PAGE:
When older students are bribed to read thus-and-thus many books, given a choice, shorter and less challenging books are picked to obtain the reward. Although my recollection is hazy I came across an anecdote some years back, in an introduction to one of C. S. Lewis’s books. This week I searched our shelves but couldn’t find it. Anyway, I remember that when C. S. Lewis was in a hospital a nurse recognized his name.
“I read your book,” she said brightly.
“I read your book,” she said brightly.
“Oh? Which one?”
“The Screwtape Letters,” she said.
“How did you come by it?”
She confessed, “In school we had to a pick books off a list and that was the shortest.”
Miss Mason put her trust in a child’s ability to gain knowledge for the sake of knowledge. She avoided anything that would encourage children to become preoccupied with what they will get for what they are doing. What motivators did Charlotte Mason use? My back posts labeled “A Charlotte Mason Education” point to them. In this article I revisit some of these to tie them together for new purpose.
Children are born with God-given curiosity. If protected, a desire to know will stay alive and be engaged through high school.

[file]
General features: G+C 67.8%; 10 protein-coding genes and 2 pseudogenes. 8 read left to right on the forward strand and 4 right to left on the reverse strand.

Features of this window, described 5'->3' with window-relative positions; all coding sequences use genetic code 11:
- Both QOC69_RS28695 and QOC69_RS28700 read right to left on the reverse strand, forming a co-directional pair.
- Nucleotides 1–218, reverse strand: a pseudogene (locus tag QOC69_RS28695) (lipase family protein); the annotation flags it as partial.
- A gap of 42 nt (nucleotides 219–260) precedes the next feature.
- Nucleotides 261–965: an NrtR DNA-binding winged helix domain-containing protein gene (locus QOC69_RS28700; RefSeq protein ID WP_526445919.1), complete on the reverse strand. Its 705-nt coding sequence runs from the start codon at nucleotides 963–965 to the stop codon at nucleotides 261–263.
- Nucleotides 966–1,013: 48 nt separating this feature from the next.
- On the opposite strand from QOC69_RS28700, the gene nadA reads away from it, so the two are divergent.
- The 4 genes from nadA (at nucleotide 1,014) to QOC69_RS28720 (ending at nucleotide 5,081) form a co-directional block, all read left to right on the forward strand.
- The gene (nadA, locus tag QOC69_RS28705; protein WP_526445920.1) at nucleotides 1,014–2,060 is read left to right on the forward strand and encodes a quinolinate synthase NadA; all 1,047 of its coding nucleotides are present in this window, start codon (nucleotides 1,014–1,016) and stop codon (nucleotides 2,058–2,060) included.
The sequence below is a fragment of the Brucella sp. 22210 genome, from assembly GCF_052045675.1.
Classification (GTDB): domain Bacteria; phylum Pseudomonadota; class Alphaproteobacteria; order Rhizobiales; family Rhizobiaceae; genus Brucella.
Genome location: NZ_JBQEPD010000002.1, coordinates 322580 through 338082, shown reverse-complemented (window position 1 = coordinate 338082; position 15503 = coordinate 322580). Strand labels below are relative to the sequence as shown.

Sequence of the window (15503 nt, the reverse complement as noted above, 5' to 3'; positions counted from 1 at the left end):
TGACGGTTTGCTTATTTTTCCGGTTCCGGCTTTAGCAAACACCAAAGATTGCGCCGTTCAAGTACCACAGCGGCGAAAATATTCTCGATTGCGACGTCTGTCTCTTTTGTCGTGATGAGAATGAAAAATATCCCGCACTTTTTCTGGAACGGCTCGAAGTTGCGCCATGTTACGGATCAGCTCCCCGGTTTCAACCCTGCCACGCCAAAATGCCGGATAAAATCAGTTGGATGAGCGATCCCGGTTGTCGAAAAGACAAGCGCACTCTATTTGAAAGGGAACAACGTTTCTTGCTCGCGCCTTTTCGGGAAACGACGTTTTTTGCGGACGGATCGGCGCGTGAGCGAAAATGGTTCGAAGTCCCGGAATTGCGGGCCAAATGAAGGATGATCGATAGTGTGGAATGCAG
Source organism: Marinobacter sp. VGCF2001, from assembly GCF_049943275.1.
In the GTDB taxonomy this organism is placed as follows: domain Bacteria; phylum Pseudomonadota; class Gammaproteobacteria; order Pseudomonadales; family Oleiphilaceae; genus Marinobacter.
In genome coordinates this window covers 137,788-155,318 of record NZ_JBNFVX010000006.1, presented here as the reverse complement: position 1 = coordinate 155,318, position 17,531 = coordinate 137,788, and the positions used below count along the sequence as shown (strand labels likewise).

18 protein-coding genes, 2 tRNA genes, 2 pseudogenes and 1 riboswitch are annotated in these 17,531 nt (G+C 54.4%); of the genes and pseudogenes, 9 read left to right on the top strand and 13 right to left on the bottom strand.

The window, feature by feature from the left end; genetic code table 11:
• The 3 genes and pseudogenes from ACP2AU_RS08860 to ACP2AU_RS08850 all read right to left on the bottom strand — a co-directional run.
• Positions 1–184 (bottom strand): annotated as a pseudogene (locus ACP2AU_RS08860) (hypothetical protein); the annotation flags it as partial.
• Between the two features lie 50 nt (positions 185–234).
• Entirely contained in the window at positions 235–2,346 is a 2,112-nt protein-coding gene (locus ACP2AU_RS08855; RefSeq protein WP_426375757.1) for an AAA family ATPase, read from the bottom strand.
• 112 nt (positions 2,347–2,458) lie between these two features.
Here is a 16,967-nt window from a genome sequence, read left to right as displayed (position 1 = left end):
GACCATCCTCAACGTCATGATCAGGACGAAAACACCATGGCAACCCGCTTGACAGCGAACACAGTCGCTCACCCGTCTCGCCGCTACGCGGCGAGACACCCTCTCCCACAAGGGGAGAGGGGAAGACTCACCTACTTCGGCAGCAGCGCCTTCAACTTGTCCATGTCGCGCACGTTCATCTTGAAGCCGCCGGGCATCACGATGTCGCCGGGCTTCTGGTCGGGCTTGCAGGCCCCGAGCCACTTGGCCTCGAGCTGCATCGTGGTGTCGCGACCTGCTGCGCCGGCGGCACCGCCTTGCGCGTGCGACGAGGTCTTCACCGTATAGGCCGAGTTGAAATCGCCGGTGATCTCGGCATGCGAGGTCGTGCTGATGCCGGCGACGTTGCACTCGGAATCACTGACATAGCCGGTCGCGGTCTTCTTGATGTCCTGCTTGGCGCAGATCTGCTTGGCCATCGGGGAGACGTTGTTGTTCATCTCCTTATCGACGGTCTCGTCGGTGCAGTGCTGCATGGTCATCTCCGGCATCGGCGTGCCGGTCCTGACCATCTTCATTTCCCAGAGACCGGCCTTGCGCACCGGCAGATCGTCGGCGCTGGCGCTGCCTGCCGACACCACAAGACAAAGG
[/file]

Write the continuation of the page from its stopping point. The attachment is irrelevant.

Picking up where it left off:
The Holy Spirit is the Supreme Educator. He applies learning to the mind and heart. Learning isn’t entirely accomplished by a teacher’s burdensome effort. She sets up an atmosphere, the conditions that make learning possible. She supplies ideas - varied and worthwhile - to think about. Her students receive a wide curriculum under three headings: Knowledge of God, Knowledge of Man, and Knowledge of the Universe.
There is no substitution for self-education. In place of a lecture Miss Mason’s student's derived knowledge from books. She put them directly in touch with the carefully chosen words of an author – one enthralled with his subject. She tells us that a schoolteacher in his “desire to be serviceable . . . believes that children cannot understand well-written books and that he must make himself a bridge between the pupil and the real teacher, the man who has written the book.”*6 What was her honest appraisal of the schoolbooks and lectures of her day? They were a bore. A dull education suppresses initiative. Charlotte Mason wanted students minds to be engaged.